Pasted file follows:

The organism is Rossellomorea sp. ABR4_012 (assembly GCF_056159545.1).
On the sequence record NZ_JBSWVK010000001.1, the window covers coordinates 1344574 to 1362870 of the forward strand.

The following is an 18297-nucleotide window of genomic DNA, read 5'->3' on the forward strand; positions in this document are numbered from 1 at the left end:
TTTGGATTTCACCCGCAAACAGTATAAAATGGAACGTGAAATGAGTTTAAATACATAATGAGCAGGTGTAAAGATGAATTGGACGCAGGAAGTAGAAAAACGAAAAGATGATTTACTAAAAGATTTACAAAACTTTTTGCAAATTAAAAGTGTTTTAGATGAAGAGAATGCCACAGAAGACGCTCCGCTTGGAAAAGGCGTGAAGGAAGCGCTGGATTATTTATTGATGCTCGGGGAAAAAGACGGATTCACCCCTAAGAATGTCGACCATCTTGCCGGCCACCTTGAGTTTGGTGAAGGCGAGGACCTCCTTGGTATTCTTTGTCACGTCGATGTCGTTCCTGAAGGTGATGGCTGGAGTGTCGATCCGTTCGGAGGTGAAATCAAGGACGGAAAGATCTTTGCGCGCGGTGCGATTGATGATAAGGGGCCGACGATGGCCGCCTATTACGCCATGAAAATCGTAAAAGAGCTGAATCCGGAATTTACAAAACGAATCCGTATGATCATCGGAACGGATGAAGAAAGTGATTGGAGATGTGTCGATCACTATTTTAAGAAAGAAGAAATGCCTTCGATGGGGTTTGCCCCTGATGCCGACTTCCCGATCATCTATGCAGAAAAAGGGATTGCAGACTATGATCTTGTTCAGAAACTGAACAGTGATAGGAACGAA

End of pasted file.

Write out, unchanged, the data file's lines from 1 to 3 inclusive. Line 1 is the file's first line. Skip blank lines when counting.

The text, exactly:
The organism is Rossellomorea sp. ABR4_012 (assembly GCF_056159545.1).
On the sequence record NZ_JBSWVK010000001.1, the window covers coordinates 1344574 to 1362870 of the forward strand.

The following is an 18297-nucleotide window of genomic DNA, read 5'->3' on the forward strand; positions in this document are numbered from 1 at the left end: